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Inside The Classroom Bookshelf

Trombone Shorty

Trombone Shorty
Written by Troy “Trombone Shorty” Andrews and Illustrated by Bryan Collier
Published in 2015 by Abrams Books
ISBN: 978-1-4197-1465-8
Grades K-8
Book Review
“Where y’at?” –  a New Orleans style greeting opens this picture book autobiography of accomplished musician Troy Andrews, known best as Trombone Shorty. Speaking directly to an audience of kid readers, Trombone Shorty provides a compelling invitation to listen: “Lots of kids have nicknames, but I want to tell you the story of how I got mine. Just like when you listen to your favorite song, let’s start at the beginning.”  And for Andrews the story begins with place and heritage. The grandson of a New Orleans musician, Trombone Shorty grew up in the neighborhood of Tremé, where “any time of day or night you could hear music floating in the air.” Emulating his trumpet playing older brother, Trombone Shorty got his hands on a trombone at the age of four. Diligent practice lead to early achievement; he even had an opportunity to play on stage with the great Bo Didley at the New Orleans Jazz and Heritage Festival. Although his story concentrates primarily on his early years, Trombone Shorty brings readers to present day, noting that although he plays his music round the world, he always makes his way back home. Providing perfect accompaniment to this lyrical story, accomplished artist Bryan Collier employs his signature collage and watercolor style to make Trombone Shorty’s music and the sounds and feel of the streets of Tremé rise from the page. In one particularly powerful image, Andrews and his band of friends, faces reverent, stand tall holding homemade instruments. Although they are surrounded by dilapidated buildings, Collier has adorned them with crowns, symbolizing music’s power to transcend. An author’s note offers readers additional detail about Trombone Shorty’s musical style, training, and accomplishments and two included photographs provide strong visual support for his nickname. The back matter also includes an illustrator’s note, in which Collier describes his use of symbolism throughout the book. This compelling story will hold appeal for readers of all ages, offering a ‘shout out’  to the power music has to propel, to connect, and to reach beyond.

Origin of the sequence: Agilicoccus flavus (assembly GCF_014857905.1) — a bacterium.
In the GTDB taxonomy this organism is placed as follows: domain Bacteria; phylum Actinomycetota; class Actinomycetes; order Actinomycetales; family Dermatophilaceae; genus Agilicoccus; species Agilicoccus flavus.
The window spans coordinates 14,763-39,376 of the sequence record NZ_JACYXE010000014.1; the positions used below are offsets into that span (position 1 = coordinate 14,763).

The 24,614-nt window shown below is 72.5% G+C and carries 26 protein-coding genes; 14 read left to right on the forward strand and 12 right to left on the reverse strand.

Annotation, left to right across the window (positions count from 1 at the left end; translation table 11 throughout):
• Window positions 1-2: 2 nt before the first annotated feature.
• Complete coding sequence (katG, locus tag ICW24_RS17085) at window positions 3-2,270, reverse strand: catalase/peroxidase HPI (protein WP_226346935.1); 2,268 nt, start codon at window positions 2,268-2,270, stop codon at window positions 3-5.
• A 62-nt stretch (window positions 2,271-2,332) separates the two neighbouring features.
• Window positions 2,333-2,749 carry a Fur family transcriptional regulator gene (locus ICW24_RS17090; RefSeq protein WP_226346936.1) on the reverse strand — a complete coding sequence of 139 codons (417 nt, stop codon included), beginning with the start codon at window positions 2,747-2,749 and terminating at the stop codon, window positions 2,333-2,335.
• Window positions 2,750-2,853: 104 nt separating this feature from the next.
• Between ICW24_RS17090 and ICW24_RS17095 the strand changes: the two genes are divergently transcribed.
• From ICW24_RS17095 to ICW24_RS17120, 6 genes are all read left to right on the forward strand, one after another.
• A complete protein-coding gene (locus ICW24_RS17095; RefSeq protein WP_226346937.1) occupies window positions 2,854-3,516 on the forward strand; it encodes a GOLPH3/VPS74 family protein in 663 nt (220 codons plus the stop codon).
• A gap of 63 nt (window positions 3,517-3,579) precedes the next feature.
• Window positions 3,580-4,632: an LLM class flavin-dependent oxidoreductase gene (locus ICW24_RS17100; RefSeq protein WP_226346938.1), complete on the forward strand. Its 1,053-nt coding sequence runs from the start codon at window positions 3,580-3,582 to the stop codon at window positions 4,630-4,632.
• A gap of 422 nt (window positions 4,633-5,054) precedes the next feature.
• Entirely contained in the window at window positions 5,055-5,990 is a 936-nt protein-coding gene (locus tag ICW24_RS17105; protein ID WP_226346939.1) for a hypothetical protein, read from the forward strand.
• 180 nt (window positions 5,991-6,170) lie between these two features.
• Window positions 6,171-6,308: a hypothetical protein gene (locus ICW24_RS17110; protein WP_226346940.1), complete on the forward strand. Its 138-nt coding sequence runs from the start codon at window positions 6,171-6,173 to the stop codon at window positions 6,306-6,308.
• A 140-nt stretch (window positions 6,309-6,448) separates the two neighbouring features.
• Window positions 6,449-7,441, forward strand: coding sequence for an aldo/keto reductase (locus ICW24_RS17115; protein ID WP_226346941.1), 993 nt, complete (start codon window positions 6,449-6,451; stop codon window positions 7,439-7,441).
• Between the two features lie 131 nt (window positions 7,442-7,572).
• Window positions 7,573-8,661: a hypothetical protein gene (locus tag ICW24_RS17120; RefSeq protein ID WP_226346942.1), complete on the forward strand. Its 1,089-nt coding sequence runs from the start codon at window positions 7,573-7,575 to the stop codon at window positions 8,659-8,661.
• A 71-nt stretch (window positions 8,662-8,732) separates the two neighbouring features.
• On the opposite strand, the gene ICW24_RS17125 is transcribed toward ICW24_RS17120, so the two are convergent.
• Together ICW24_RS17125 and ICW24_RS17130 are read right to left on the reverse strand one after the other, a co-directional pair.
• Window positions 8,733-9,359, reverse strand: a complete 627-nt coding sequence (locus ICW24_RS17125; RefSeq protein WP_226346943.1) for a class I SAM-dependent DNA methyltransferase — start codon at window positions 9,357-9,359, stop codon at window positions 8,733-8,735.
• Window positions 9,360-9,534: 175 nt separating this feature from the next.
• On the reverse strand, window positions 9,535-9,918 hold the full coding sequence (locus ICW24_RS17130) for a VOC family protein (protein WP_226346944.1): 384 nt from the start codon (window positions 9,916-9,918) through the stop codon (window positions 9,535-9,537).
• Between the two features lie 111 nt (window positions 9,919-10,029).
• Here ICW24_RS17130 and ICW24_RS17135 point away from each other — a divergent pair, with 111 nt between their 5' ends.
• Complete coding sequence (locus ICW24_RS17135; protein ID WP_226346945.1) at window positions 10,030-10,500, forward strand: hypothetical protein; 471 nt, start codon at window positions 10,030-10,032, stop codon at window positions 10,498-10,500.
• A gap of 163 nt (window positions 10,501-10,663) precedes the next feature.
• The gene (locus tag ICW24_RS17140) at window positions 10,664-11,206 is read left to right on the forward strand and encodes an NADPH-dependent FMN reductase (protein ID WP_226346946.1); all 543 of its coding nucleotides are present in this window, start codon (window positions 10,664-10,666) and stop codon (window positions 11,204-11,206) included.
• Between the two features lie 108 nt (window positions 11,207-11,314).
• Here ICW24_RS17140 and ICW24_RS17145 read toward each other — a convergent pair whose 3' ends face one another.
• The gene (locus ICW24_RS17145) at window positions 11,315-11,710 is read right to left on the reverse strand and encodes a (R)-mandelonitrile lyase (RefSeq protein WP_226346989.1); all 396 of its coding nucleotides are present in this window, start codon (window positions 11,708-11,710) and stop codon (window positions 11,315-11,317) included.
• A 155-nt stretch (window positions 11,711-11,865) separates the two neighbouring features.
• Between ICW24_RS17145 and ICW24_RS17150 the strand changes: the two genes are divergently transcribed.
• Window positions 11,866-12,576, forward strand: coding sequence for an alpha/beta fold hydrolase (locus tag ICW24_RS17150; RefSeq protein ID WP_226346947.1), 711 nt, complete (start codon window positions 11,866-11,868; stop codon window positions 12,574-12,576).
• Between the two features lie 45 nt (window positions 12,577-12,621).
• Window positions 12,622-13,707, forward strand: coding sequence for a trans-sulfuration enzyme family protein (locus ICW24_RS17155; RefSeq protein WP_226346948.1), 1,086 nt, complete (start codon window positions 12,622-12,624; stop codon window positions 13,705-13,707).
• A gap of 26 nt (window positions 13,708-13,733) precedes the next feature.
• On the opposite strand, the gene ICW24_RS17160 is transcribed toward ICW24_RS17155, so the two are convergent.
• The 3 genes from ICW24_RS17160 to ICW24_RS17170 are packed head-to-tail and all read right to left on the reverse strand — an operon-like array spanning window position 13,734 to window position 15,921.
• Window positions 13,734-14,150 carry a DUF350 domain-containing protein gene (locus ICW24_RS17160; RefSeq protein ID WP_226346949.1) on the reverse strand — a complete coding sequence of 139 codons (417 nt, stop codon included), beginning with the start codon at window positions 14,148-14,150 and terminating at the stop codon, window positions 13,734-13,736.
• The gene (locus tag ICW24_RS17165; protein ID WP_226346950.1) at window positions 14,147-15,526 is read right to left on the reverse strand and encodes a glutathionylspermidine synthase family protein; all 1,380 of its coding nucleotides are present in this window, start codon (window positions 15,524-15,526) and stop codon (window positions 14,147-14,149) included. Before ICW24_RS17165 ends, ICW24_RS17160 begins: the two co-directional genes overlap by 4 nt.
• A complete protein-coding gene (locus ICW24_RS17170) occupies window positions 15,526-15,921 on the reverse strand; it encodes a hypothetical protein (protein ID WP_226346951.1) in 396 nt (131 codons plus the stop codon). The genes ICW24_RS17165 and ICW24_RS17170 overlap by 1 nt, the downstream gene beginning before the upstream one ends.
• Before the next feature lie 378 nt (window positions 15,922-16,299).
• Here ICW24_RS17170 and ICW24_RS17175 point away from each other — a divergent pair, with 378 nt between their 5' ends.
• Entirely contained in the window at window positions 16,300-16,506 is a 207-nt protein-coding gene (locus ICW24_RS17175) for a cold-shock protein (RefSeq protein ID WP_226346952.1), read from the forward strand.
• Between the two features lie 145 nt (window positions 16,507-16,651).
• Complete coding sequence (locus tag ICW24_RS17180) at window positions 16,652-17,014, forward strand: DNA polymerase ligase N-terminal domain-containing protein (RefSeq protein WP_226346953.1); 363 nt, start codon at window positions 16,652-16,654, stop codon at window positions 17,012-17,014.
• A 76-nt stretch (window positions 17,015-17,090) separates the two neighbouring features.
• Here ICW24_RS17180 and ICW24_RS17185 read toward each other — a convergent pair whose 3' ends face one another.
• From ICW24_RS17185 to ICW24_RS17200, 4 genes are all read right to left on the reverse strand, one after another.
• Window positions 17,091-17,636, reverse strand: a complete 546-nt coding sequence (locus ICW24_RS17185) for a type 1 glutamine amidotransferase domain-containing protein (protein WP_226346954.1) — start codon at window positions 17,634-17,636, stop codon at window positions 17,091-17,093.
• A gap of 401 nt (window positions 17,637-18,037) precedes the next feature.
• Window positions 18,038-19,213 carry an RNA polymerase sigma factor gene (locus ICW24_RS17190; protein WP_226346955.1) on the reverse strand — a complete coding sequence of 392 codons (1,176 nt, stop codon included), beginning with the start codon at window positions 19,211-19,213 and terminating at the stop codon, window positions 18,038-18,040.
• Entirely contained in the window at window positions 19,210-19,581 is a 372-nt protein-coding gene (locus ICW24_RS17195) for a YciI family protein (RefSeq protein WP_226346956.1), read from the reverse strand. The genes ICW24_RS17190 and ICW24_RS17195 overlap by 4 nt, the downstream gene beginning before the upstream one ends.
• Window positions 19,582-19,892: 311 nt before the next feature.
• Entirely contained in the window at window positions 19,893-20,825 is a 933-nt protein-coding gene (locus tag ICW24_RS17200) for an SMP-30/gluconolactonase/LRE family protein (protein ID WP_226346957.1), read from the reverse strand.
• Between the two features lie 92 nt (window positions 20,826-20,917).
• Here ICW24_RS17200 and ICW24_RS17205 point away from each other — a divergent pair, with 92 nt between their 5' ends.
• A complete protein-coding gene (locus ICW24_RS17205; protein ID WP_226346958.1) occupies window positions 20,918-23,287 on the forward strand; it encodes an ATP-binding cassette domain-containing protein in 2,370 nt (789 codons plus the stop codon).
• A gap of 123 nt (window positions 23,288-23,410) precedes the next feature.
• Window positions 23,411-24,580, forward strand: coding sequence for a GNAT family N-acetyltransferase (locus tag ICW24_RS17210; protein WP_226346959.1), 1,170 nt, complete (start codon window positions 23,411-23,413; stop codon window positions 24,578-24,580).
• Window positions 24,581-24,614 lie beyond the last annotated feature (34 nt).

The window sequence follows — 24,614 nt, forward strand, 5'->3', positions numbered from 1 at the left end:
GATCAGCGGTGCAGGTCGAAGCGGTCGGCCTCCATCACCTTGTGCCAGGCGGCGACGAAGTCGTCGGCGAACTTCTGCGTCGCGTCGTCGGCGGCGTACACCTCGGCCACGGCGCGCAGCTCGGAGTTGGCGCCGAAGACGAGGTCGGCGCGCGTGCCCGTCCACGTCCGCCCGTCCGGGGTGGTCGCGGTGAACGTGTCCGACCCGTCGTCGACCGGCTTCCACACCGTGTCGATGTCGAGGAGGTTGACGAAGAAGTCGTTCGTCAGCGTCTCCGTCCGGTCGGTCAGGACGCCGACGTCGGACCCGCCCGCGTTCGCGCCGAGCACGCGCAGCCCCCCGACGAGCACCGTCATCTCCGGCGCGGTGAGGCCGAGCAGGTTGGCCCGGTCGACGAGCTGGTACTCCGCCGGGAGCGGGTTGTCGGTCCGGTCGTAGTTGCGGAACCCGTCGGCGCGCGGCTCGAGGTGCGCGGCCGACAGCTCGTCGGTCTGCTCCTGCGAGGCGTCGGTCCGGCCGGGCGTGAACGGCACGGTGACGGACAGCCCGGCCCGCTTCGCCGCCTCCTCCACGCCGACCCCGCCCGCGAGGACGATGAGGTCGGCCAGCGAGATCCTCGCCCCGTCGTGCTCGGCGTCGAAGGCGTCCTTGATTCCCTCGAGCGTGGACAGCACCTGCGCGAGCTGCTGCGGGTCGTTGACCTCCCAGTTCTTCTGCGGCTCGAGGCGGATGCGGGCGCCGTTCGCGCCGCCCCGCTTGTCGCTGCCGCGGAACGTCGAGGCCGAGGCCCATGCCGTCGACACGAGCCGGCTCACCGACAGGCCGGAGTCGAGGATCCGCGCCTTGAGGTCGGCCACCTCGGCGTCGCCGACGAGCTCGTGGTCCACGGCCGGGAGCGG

Teaching Invitations: Ideas for Your Classroom

Grades K and Up
Listening to Trombone Shorty. Prior to reading Trombone Shorty, play audio recordings of his music for your students. Invite them to guess what instrument is featured in the music – let them move to the music, exploring this unique musical style. You may also want to offer students the opportunity to respond to the music with art, providing materials and asking students to draw what they hear. This introduction will ground a reading of Trombone Shorty is music and image and enrich students’ aesthetic experience and comprehension.
A Homemade Band.Trombone Shorty and his friends used whatever they could find to create homemade instruments to play in their band. Gather a collection of recycled materials that hold potential for creating interesting sounds. Invite your students to create their own instruments and to compose original music to perform for each other. Hold a live concert for families or create a series of music videos to be shared on your classroom website.Grades 2 and Up
A Musical Collage.Invite your students to explore their own musical identities either through sound or visual image. Students can create ‘mash ups’ of their favorite songs and musical styles to share with their classmates and/or create visual collages that include an image of themselves surrounded by images that represent their musical preferences and the musical styles and sounds that they experience in their homes and communities.